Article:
A few years ago, I was asked to write a story about grandparenting and was supplied with a list of names of suitable grandparents whose input I was to solicit. The story was about the difference between loving indulgence and spoiling your grandchildren. How much did these grandparents value time spent with their grandchildren, and how did they spend that time?
One, an investment adviser, had taken his entire family to Israel in honour of his granddaughter’s bat mitzvah. “It was an incredible trip, worth every penny we spent,” he said. Now that she was grown, he and his wife would frequently take her out for dinner to chat about her career and accomplishments.
Another described the special trips he and his wife had taken with each of their grandkids for their respective bar and bat mitzvahs – to Alaska, London and on a cruise. “They were wonderful experiences that the three of us could share just among ourselves,” he recalled.
Their responses had a lasting impact on me, as they set an extraordinarily high bar for grandparent-grandchildren interactions. They compelled me to reflect on the kind of grandparents I’d known and the kind I want to be someday when my own kids are grown.
It strikes me that there’s a definite balance between the boundaries of grandparenting versus daily child care, and it’s one that divides grandparents into two distinct camps. There are those who gladly assume child-care responsibilities, stepping in to look after their grandkids when their children are working or having fun. As child-care providers, they prepare meals, shuffle their grandkids to friends and activities, and double-up as parents when the kids’ mothers or fathers aren’t able or willing to fill the role.
Then there are others who fiercely protect the recreational space in their own lives and are willing to spend time with their grandkids, but only on their own terms. That might mean a sleepover when it’s convenient, an excursion to the toy store to select a gift on birthdays, and an occasional shared meal. But it doesn’t include any of the drudgery of daily child care – no dealing with tantrums, no discipline, no trying to reason with an overtired toddler that he or she needs to eat/bathe/rest. “Been there, done that with my own kids,” is their mantra. “Not willing to do all that again.”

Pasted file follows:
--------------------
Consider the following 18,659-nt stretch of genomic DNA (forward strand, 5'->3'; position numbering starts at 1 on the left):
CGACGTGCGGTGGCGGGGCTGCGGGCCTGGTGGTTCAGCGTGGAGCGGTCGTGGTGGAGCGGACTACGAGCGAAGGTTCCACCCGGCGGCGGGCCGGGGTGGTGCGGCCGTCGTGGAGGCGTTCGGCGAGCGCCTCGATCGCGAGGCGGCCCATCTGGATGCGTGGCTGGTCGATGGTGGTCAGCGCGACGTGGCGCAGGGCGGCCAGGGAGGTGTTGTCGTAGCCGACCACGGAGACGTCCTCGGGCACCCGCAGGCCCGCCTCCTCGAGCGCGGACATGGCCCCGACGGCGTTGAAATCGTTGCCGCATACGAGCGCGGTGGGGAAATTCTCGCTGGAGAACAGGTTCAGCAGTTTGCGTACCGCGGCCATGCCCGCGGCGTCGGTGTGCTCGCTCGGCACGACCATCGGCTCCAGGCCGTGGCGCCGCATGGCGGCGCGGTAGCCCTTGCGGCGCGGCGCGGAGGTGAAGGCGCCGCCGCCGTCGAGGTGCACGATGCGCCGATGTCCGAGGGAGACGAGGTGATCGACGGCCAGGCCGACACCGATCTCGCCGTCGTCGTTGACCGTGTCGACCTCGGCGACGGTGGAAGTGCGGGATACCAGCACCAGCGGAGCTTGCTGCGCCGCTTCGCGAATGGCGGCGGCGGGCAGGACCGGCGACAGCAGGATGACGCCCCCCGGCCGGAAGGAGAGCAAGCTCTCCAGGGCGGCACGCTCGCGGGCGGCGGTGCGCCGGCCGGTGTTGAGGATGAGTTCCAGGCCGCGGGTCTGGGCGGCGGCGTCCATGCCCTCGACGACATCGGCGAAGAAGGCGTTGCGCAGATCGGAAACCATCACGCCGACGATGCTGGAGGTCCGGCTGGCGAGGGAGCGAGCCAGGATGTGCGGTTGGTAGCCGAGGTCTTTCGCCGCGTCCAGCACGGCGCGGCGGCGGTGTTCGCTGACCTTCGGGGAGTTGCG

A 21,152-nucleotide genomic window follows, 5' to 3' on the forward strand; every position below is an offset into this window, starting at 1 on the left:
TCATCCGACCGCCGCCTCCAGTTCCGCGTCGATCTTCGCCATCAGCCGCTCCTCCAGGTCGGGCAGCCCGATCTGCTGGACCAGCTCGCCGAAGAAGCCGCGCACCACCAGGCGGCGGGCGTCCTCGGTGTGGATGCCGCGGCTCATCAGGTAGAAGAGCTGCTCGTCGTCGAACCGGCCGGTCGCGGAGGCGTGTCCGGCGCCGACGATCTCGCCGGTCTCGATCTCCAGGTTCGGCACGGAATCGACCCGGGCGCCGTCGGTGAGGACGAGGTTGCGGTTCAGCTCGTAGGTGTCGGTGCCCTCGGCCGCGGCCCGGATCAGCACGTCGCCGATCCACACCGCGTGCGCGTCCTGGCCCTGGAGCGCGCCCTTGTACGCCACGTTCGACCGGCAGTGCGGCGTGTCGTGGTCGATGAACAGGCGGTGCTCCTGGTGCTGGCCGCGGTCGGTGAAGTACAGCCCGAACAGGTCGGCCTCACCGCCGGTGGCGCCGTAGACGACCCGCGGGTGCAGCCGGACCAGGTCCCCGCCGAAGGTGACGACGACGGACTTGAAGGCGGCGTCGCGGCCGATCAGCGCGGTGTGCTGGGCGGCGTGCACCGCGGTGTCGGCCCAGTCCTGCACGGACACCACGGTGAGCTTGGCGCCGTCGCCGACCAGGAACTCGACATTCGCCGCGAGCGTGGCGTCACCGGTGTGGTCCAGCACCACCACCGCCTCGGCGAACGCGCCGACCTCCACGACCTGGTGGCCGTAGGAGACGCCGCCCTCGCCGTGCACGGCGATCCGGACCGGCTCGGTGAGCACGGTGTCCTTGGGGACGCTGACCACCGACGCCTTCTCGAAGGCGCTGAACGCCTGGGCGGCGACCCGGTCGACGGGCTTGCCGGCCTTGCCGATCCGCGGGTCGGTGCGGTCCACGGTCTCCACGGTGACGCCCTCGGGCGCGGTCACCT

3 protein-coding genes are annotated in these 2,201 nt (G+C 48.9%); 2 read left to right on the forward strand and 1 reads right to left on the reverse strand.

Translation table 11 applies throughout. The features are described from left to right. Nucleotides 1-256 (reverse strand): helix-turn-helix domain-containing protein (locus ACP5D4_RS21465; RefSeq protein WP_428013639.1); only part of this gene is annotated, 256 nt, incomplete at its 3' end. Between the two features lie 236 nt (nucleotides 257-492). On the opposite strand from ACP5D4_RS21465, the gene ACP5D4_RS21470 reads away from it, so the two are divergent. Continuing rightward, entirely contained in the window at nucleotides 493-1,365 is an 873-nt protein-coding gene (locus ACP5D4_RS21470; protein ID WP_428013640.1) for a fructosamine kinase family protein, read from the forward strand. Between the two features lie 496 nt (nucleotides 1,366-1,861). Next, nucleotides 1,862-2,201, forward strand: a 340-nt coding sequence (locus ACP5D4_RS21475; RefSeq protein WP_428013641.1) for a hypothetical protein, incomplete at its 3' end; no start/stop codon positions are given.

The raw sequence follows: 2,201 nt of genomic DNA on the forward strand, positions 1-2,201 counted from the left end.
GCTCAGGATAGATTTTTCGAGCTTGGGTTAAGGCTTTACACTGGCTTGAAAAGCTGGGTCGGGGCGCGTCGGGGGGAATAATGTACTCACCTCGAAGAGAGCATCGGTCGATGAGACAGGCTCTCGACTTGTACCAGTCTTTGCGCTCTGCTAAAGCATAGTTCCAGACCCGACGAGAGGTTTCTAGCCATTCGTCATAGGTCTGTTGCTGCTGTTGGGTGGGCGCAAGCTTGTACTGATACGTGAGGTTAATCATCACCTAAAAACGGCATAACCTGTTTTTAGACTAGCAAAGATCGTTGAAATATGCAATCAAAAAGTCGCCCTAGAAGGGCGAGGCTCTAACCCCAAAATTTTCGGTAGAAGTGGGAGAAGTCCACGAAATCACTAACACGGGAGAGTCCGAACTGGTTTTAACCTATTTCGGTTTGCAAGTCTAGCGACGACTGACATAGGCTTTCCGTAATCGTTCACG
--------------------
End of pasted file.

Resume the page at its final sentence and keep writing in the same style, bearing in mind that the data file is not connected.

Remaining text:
My parents used to grumble about my grandma when I was a child. “She spends no money on the kids,” I overheard my dad complain. “I wish she would spoil them more.”
It was true: there weren’t many material gifts coming our way from our Gran, but when it came to time and interest in her grandchildren, she put in the hours. She’d listen as I played the piano, offer support as I studied for exams and welcome me for sleepovers when my parents and I weren’t seeing eye to eye.
Hers was my little sanctuary-away-from-home at times, and those memories are so strong that on a recent visit back to the city where she’d taken her last breath 19 years ago, I knocked on the door of her old home and asked to enter, just to be in that space one more time. Just in case I could still feel something of her within its walls.
I know I want to be close with my grandkids one day, but the question I ponder is, how close? Will I be the grandma that performs night-nurse duty when the grandkids are infants so my own daughters can get their beauty sleep? Will I be the one accepting Friday night invitations and arriving with flowers and an empty stomach, or will I host the whole family? Will I babysit gladly on a Saturday night, or will I decline in favour of a night out myself? It’s hard to anticipate how forthcoming I’ll be when the time comes.
This much I know: I’ll not want my kids to take advantage of my time. There will be a tipping point between their child-care needs and my willingness to help raise their kids. I just hope that balance is a fair and respected one, and that my future sons- and daughters-in-law won’t get out the knives each time I leave the room.